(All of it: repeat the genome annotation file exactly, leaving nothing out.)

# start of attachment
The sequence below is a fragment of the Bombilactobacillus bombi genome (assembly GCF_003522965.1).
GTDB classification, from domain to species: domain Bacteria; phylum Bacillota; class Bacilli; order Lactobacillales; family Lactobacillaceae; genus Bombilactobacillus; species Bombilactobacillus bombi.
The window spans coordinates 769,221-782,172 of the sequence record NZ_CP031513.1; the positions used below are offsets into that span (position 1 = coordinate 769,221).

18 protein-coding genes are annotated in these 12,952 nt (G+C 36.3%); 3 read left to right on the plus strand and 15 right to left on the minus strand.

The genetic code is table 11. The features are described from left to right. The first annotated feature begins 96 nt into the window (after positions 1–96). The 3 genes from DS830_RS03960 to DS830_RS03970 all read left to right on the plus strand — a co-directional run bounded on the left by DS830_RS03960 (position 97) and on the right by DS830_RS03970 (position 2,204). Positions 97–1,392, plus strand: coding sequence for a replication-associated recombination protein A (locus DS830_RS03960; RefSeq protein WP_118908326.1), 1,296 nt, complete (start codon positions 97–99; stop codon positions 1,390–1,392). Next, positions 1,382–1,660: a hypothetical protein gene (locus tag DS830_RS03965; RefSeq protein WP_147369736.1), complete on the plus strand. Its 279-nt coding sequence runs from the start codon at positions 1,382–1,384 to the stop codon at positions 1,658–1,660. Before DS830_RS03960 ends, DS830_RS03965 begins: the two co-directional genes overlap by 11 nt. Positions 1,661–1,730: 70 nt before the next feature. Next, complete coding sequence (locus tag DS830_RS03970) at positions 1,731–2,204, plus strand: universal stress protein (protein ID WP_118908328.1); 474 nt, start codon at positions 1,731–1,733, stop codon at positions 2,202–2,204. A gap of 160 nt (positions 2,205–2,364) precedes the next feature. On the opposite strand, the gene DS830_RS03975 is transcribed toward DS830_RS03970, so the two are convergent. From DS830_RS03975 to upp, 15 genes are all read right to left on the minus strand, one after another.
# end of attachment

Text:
The sequence below is a fragment of the Bombilactobacillus bombi genome (assembly GCF_003522965.1).
GTDB classification, from domain to species: domain Bacteria; phylum Bacillota; class Bacilli; order Lactobacillales; family Lactobacillaceae; genus Bombilactobacillus; species Bombilactobacillus bombi.
The window spans coordinates 769,221-782,172 of the sequence record NZ_CP031513.1; the positions used below are offsets into that span (position 1 = coordinate 769,221).

18 protein-coding genes are annotated in these 12,952 nt (G+C 36.3%); 3 read left to right on the plus strand and 15 right to left on the minus strand.

The genetic code is table 11. The features are described from left to right. The first annotated feature begins 96 nt into the window (after positions 1–96). The 3 genes from DS830_RS03960 to DS830_RS03970 all read left to right on the plus strand — a co-directional run bounded on the left by DS830_RS03960 (position 97) and on the right by DS830_RS03970 (position 2,204). Positions 97–1,392, plus strand: coding sequence for a replication-associated recombination protein A (locus DS830_RS03960; RefSeq protein WP_118908326.1), 1,296 nt, complete (start codon positions 97–99; stop codon positions 1,390–1,392). Next, positions 1,382–1,660: a hypothetical protein gene (locus tag DS830_RS03965; RefSeq protein WP_147369736.1), complete on the plus strand. Its 279-nt coding sequence runs from the start codon at positions 1,382–1,384 to the stop codon at positions 1,658–1,660. Before DS830_RS03960 ends, DS830_RS03965 begins: the two co-directional genes overlap by 11 nt. Positions 1,661–1,730: 70 nt before the next feature. Next, complete coding sequence (locus tag DS830_RS03970) at positions 1,731–2,204, plus strand: universal stress protein (protein ID WP_118908328.1); 474 nt, start codon at positions 1,731–1,733, stop codon at positions 2,202–2,204. A gap of 160 nt (positions 2,205–2,364) precedes the next feature. On the opposite strand, the gene DS830_RS03975 is transcribed toward DS830_RS03970, so the two are convergent. From DS830_RS03975 to upp, 15 genes are all read right to left on the minus strand, one after another.